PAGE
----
After weeks of buildup and more than a 24-hour delay to its biggest event of the year, NASCAR proved Monday evening, and into early Tuesday morning, that they’re in the business of great theater, even if that sometimes involves theater of the absurd.
From the opening lap to the final few feet before the checkered flag, drama reigned on so many levels of the Daytona 500, though in seemingly fitting fashion it was one of NASCAR’s least dramatic superstars left celebrating in victory lane.
Matt Kenseth held off a charging Dale Earnhardt Jr. and his Roush Fenway Racing teammate Greg Biffle over a final two-lap green-white-checkered shootout finish to win the 55th running of the Daytona 500.
It was the second career Daytona 500 victory for Kenseth, who won in a rain shortened Daytona 500 in 2009. The race was delayed for two hours because of a safety truck crash and jet fuel fire and ended just before 1 a.m. It was extended two laps from the its scheduled distance because of a late caution.
“It feels great,” Kenseth said. “We even went overtime a little bit since we didn’t quite go the whole distance the first time we won it. We had a really fast car all day and overcame a lot of adversity and problems with the car that we figured out. We had a great pit stop at the end that put us into position. It feels great. I wasn’t expecting to win when I woke up this morning so it feels good to be sitting here.”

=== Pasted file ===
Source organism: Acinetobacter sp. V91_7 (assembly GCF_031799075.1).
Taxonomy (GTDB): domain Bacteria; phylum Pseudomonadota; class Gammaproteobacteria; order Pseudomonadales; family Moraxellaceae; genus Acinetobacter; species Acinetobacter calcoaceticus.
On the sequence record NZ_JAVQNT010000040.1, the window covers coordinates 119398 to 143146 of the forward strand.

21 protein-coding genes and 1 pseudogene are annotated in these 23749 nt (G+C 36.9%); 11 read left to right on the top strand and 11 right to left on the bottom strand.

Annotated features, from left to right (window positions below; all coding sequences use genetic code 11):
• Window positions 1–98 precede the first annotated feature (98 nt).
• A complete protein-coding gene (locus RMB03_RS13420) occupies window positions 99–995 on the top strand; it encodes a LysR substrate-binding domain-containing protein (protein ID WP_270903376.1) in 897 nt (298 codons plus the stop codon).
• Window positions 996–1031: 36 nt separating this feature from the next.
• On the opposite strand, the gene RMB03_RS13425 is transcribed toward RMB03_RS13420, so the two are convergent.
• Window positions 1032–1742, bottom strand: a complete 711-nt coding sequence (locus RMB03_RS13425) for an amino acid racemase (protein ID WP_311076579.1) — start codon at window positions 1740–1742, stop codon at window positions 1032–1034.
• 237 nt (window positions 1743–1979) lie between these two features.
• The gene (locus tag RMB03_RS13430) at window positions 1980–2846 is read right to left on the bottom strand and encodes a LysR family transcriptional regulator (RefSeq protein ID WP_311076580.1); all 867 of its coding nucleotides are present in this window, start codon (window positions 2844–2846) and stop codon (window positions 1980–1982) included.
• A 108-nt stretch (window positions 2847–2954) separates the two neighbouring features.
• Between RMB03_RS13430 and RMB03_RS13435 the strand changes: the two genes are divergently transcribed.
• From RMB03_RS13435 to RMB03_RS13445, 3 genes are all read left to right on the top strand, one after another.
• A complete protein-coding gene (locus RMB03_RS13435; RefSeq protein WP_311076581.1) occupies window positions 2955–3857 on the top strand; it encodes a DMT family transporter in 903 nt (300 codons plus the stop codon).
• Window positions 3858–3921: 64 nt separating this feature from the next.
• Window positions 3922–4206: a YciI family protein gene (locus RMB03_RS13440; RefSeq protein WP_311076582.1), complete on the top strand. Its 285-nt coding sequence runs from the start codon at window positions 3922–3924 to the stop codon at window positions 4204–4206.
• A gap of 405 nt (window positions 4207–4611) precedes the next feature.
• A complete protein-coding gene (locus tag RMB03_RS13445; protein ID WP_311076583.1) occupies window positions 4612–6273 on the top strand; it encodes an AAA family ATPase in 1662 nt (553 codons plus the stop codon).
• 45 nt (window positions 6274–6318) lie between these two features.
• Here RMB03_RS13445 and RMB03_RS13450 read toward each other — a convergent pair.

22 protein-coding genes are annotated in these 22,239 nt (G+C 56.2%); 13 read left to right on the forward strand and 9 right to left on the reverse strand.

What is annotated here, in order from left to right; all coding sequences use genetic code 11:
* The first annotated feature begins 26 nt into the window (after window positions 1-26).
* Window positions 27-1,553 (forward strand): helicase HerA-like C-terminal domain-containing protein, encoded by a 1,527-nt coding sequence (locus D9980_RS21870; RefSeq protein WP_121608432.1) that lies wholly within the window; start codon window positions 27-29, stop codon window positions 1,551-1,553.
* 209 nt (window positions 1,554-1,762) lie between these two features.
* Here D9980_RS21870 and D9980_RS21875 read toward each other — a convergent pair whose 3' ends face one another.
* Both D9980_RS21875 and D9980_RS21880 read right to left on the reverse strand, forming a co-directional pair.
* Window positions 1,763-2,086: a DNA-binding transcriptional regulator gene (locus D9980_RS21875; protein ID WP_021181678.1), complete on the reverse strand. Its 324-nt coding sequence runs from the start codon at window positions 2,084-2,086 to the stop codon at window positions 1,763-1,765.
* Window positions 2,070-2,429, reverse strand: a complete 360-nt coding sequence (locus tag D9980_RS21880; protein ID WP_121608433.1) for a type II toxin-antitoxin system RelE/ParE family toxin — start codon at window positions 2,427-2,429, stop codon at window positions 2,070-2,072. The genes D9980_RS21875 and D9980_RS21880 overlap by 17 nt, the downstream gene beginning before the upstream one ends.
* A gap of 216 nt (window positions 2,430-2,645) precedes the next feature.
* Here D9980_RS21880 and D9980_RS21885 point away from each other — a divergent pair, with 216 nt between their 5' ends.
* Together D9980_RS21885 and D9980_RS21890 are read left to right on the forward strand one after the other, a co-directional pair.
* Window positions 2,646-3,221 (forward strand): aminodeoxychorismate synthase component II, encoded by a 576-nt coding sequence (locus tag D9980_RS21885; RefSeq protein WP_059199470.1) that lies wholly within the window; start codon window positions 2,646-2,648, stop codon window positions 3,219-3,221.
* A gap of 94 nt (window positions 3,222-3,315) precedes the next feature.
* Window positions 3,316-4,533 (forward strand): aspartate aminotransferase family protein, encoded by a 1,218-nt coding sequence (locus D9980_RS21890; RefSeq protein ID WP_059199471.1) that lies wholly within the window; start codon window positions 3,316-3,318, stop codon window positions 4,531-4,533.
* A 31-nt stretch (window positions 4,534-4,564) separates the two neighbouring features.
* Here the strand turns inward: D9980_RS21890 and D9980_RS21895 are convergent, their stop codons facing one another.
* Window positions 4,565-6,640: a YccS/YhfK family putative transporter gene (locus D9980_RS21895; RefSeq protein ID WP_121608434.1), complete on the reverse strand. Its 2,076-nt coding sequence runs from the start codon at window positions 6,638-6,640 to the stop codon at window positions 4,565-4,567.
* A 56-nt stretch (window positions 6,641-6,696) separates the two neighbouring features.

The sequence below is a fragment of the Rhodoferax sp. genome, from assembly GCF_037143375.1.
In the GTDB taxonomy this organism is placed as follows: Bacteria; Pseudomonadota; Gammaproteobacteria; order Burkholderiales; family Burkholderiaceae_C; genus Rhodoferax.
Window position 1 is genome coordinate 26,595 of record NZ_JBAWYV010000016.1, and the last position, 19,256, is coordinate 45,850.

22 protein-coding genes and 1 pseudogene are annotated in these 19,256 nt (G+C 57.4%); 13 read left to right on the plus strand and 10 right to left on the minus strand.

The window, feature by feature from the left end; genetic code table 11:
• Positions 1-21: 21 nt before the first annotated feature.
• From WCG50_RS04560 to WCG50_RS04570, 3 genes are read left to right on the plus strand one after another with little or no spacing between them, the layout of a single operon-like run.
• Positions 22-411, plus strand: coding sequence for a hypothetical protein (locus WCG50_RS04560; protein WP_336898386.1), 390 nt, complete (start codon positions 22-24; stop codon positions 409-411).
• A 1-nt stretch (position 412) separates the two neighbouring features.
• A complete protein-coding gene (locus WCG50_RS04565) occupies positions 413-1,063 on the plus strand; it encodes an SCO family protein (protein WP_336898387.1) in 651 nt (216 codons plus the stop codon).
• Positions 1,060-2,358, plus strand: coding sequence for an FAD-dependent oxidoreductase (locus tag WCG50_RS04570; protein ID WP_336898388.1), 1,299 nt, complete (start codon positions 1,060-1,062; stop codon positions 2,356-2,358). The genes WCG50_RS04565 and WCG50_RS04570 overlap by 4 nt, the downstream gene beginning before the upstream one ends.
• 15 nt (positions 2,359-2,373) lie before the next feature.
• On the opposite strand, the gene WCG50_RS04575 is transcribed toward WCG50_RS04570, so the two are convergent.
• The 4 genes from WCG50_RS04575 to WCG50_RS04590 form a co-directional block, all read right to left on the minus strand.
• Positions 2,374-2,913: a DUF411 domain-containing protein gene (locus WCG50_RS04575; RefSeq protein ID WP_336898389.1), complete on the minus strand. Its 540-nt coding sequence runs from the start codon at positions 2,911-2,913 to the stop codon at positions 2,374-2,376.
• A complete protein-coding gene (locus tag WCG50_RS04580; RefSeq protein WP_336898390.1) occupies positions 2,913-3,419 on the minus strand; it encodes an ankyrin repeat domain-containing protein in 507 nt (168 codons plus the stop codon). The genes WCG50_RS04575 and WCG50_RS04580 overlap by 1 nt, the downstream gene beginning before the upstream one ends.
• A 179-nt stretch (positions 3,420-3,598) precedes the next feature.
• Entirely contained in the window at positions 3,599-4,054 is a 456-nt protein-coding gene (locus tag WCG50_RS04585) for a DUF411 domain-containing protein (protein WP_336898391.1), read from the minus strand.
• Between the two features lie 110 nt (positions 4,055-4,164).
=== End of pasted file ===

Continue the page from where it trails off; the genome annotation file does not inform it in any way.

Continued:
Rain on Sunday forced NASCAR to postpone the event, originally to a scheduled noon start on Monday. That noon start was then pushed back to a 7 p.m. start Monday evening.
And after all the waiting it didn’t take long after the green flag the mayhem to begin. Contact on the first lap set off a multi-car wreck that collected five-time Sprint Cup Series champion Jimmie Johnson and Danica Patrick, making her Daytona 500 debut.
Johnson was done for the day, setting for a 42nd place finish in the 43-car field.
“I’m just really bummed-out for this whole Lowe’s team,” Johnson said. “To work as hard as everyone did at Hendrick Motorsports to get this Lowe’s Chevrolet and to have it barely complete two-and-a-half miles of green flag racing is pretty sad. Disappointed, but nothing I can do about it now. We’ll just go on and go to Phoenix and set our marks on winning that race.”
Patrick was able to return to the event and log laps, eventually finishing 38th in her Sprint Cup Series debut.
“It’s disappointing,” Patrick said. “I would have loved to have gotten a great finish. I would have loved to have been able to run on the lead lap there at the end. I feel back for disappointing my fans who were cheering for me; especially going out so early. But I’ll come back stronger.”
The race came to a screeching halt with 40 laps remaining when Juan Pablo Montoya crashed into a truck towing a jet dryer around the track. The crash set off a raging fire turn three of the track that led to a two-hour race delay for track repairs.
Montoya and the individual driving then track safety truck towing the jet dryer both walked away from the wild incident unhurt.